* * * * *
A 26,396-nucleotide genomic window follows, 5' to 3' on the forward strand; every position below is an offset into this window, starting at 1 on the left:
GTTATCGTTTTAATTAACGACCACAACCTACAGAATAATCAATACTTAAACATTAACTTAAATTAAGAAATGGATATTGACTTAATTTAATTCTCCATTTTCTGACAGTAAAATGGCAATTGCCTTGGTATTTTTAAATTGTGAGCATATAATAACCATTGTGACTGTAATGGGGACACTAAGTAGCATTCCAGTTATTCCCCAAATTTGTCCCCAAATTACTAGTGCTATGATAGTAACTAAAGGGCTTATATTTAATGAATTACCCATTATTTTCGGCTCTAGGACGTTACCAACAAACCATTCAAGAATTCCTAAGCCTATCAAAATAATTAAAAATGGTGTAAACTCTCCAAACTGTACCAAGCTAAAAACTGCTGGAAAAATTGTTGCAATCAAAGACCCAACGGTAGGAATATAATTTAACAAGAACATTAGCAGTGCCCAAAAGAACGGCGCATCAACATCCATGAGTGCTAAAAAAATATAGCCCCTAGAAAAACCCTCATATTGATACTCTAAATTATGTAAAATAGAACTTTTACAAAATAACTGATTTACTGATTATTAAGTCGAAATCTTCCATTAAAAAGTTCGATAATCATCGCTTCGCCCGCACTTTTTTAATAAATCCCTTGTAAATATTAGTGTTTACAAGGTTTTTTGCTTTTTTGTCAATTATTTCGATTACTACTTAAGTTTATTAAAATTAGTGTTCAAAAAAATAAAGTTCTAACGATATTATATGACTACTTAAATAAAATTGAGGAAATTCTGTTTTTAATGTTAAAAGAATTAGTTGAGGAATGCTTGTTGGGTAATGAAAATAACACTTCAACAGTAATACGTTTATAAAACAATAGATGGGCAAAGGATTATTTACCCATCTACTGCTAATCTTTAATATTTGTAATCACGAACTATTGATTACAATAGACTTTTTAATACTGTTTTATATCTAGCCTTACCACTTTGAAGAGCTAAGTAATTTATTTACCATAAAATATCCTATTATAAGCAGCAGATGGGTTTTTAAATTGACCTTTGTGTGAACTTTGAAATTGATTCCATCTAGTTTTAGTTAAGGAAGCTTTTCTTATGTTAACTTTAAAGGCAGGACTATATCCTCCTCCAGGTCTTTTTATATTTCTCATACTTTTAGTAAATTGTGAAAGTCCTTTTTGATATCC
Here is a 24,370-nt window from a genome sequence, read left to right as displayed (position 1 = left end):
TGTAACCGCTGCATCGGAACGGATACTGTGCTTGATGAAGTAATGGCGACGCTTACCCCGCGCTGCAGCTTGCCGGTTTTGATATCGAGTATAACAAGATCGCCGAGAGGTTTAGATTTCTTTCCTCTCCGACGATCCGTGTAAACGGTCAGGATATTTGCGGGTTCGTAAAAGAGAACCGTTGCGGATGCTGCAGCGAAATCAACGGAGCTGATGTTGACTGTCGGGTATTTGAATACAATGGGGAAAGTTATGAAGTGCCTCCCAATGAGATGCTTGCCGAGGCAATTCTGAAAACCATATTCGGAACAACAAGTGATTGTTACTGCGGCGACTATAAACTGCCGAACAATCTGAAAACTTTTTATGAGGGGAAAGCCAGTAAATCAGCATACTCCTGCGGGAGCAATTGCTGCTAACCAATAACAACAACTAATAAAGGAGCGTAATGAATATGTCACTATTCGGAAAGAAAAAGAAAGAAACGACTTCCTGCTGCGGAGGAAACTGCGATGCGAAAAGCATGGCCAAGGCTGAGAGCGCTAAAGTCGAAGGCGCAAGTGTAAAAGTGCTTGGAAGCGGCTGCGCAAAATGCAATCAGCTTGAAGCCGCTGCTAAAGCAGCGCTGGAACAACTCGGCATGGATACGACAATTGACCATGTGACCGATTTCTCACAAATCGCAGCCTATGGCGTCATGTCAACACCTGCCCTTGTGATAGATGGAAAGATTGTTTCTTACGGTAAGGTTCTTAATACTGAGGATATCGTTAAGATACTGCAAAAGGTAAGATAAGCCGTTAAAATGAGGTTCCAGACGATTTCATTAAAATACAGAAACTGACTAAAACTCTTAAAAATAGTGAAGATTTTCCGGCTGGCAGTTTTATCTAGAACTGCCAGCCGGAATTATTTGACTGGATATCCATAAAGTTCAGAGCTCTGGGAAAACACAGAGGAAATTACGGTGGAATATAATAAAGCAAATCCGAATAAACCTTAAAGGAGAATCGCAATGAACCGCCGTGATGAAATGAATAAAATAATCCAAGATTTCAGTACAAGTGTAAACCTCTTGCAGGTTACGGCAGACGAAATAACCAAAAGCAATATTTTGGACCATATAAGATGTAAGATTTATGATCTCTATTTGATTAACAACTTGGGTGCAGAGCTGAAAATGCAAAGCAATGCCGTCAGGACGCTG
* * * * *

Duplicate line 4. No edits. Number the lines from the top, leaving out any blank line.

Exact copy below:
TGTAACCGCTGCATCGGAACGGATACTGTGCTTGATGAAGTAATGGCGACGCTTACCCCGCGCTGCAGCTTGCCGGTTTTGATATCGAGTATAACAAGATCGCCGAGAGGTTTAGATTTCTTTCCTCTCCGACGATCCGTGTAAACGGTCAGGATATTTGCGGGTTCGTAAAAGAGAACCGTTGCGGATGCTGCAGCGAAATCAACGGAGCTGATGTTGACTGTCGGGTATTTGAATACAATGGGGAAAGTTATGAAGTGCCTCCCAATGAGATGCTTGCCGAGGCAATTCTGAAAACCATATTCGGAACAACAAGTGATTGTTACTGCGGCGACTATAAACTGCCGAACAATCTGAAAACTTTTTATGAGGGGAAAGCCAGTAAATCAGCATACTCCTGCGGGAGCAATTGCTGCTAACCAATAACAACAACTAATAAAGGAGCGTAATGAATATGTCACTATTCGGAAAGAAAAAGAAAGAAACGACTTCCTGCTGCGGAGGAAACTGCGATGCGAAAAGCATGGCCAAGGCTGAGAGCGCTAAAGTCGAAGGCGCAAGTGTAAAAGTGCTTGGAAGCGGCTGCGCAAAATGCAATCAGCTTGAAGCCGCTGCTAAAGCAGCGCTGGAACAACTCGGCATGGATACGACAATTGACCATGTGACCGATTTCTCACAAATCGCAGCCTATGGCGTCATGTCAACACCTGCCCTTGTGATAGATGGAAAGATTGTTTCTTACGGTAAGGTTCTTAATACTGAGGATATCGTTAAGATACTGCAAAAGGTAAGATAAGCCGTTAAAATGAGGTTCCAGACGATTTCATTAAAATACAGAAACTGACTAAAACTCTTAAAAATAGTGAAGATTTTCCGGCTGGCAGTTTTATCTAGAACTGCCAGCCGGAATTATTTGACTGGATATCCATAAAGTTCAGAGCTCTGGGAAAACACAGAGGAAATTACGGTGGAATATAATAAAGCAAATCCGAATAAACCTTAAAGGAGAATCGCAATGAACCGCCGTGATGAAATGAATAAAATAATCCAAGATTTCAGTACAAGTGTAAACCTCTTGCAGGTTACGGCAGACGAAATAACCAAAAGCAATATTTTGGACCATATAAGATGTAAGATTTATGATCTCTATTTGATTAACAACTTGGGTGCAGAGCTGAAAATGCAAAGCAATGCCGTCAGGACGCTG